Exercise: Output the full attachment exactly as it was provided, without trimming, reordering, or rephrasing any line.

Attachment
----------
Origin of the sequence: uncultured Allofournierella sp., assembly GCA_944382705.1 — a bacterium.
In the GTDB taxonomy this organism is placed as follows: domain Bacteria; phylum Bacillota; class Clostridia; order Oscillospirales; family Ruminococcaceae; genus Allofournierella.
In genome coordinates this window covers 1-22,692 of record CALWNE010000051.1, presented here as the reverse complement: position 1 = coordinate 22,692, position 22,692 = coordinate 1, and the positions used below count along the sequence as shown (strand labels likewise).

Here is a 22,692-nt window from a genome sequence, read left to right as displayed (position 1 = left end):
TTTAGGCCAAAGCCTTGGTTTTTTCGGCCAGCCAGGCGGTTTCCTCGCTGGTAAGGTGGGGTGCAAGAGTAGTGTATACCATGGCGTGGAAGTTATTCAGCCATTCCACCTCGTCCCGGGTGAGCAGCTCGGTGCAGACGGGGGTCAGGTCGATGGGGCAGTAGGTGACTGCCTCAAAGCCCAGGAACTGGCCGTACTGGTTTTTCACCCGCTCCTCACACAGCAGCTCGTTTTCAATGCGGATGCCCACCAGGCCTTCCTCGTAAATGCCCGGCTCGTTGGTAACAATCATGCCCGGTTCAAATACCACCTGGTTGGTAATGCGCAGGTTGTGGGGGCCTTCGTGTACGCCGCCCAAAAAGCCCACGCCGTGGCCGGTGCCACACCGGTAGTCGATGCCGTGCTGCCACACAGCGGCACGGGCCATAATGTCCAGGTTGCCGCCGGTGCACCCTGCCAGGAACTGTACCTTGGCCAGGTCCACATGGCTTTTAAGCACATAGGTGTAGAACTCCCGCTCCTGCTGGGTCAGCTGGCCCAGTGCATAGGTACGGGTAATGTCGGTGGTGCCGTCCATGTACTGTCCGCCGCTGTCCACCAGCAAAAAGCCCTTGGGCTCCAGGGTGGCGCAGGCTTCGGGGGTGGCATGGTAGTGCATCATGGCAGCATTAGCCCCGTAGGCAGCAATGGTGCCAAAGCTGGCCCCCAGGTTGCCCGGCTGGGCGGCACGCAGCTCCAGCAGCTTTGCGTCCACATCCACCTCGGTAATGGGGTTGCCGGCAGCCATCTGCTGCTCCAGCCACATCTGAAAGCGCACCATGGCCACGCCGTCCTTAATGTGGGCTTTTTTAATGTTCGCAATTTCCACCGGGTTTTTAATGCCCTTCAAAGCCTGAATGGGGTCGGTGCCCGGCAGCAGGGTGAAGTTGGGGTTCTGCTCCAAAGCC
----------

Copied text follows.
Origin of the sequence: uncultured Allofournierella sp., assembly GCA_944382705.1 — a bacterium.
In the GTDB taxonomy this organism is placed as follows: domain Bacteria; phylum Bacillota; class Clostridia; order Oscillospirales; family Ruminococcaceae; genus Allofournierella.
In genome coordinates this window covers 1-22,692 of record CALWNE010000051.1, presented here as the reverse complement: position 1 = coordinate 22,692, position 22,692 = coordinate 1, and the positions used below count along the sequence as shown (strand labels likewise).

Here is a 22,692-nt window from a genome sequence, read left to right as displayed (position 1 = left end):
TTTAGGCCAAAGCCTTGGTTTTTTCGGCCAGCCAGGCGGTTTCCTCGCTGGTAAGGTGGGGTGCAAGAGTAGTGTATACCATGGCGTGGAAGTTATTCAGCCATTCCACCTCGTCCCGGGTGAGCAGCTCGGTGCAGACGGGGGTCAGGTCGATGGGGCAGTAGGTGACTGCCTCAAAGCCCAGGAACTGGCCGTACTGGTTTTTCACCCGCTCCTCACACAGCAGCTCGTTTTCAATGCGGATGCCCACCAGGCCTTCCTCGTAAATGCCCGGCTCGTTGGTAACAATCATGCCCGGTTCAAATACCACCTGGTTGGTAATGCGCAGGTTGTGGGGGCCTTCGTGTACGCCGCCCAAAAAGCCCACGCCGTGGCCGGTGCCACACCGGTAGTCGATGCCGTGCTGCCACACAGCGGCACGGGCCATAATGTCCAGGTTGCCGCCGGTGCACCCTGCCAGGAACTGTACCTTGGCCAGGTCCACATGGCTTTTAAGCACATAGGTGTAGAACTCCCGCTCCTGCTGGGTCAGCTGGCCCAGTGCATAGGTACGGGTAATGTCGGTGGTGCCGTCCATGTACTGTCCGCCGCTGTCCACCAGCAAAAAGCCCTTGGGCTCCAGGGTGGCGCAGGCTTCGGGGGTGGCATGGTAGTGCATCATGGCAGCATTAGCCCCGTAGGCAGCAATGGTGCCAAAGCTGGCCCCCAGGTTGCCCGGCTGGGCGGCACGCAGCTCCAGCAGCTTTGCGTCCACATCCACCTCGGTAATGGGGTTGCCGGCAGCCATCTGCTGCTCCAGCCACATCTGAAAGCGCACCATGGCCACGCCGTCCTTAATGTGGGCTTTTTTAATGTTCGCAATTTCCACCGGGTTTTTAATGCCCTTCAAAGCCTGAATGGGGTCGGTGCCCGGCAGCAGGGTGAAGTTGGGGTTCTGCTCCAAAGCC